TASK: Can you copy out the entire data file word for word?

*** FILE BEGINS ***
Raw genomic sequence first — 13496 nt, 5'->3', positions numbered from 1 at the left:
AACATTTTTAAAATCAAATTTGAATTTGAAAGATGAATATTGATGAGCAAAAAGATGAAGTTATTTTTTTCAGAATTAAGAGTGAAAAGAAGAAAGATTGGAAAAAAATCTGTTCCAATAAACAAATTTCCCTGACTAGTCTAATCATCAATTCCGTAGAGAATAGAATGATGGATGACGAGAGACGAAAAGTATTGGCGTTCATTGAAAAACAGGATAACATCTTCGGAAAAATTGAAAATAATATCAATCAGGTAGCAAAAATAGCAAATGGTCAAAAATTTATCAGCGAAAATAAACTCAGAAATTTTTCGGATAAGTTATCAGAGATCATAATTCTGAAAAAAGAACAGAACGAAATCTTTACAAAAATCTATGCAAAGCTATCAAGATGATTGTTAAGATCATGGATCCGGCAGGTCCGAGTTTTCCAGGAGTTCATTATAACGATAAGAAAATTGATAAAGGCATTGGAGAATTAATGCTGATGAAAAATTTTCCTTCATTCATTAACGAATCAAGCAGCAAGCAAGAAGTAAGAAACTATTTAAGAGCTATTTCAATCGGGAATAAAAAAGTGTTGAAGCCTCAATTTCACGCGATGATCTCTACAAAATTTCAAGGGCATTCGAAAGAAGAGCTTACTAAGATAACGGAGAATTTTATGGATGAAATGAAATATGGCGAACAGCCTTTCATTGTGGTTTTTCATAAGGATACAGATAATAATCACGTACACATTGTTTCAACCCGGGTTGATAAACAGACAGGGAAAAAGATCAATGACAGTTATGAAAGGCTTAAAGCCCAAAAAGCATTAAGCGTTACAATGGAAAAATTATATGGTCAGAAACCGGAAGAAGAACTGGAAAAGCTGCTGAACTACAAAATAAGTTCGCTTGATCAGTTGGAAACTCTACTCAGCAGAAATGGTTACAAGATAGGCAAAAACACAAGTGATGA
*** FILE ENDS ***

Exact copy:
Raw genomic sequence first — 13496 nt, 5'->3', positions numbered from 1 at the left:
AACATTTTTAAAATCAAATTTGAATTTGAAAGATGAATATTGATGAGCAAAAAGATGAAGTTATTTTTTTCAGAATTAAGAGTGAAAAGAAGAAAGATTGGAAAAAAATCTGTTCCAATAAACAAATTTCCCTGACTAGTCTAATCATCAATTCCGTAGAGAATAGAATGATGGATGACGAGAGACGAAAAGTATTGGCGTTCATTGAAAAACAGGATAACATCTTCGGAAAAATTGAAAATAATATCAATCAGGTAGCAAAAATAGCAAATGGTCAAAAATTTATCAGCGAAAATAAACTCAGAAATTTTTCGGATAAGTTATCAGAGATCATAATTCTGAAAAAAGAACAGAACGAAATCTTTACAAAAATCTATGCAAAGCTATCAAGATGATTGTTAAGATCATGGATCCGGCAGGTCCGAGTTTTCCAGGAGTTCATTATAACGATAAGAAAATTGATAAAGGCATTGGAGAATTAATGCTGATGAAAAATTTTCCTTCATTCATTAACGAATCAAGCAGCAAGCAAGAAGTAAGAAACTATTTAAGAGCTATTTCAATCGGGAATAAAAAAGTGTTGAAGCCTCAATTTCACGCGATGATCTCTACAAAATTTCAAGGGCATTCGAAAGAAGAGCTTACTAAGATAACGGAGAATTTTATGGATGAAATGAAATATGGCGAACAGCCTTTCATTGTGGTTTTTCATAAGGATACAGATAATAATCACGTACACATTGTTTCAACCCGGGTTGATAAACAGACAGGGAAAAAGATCAATGACAGTTATGAAAGGCTTAAAGCCCAAAAAGCATTAAGCGTTACAATGGAAAAATTATATGGTCAGAAACCGGAAGAAGAACTGGAAAAGCTGCTGAACTACAAAATAAGTTCGCTTGATCAGTTGGAAACTCTACTCAGCAGAAATGGTTACAAGATAGGCAAAAACACAAGTGATGA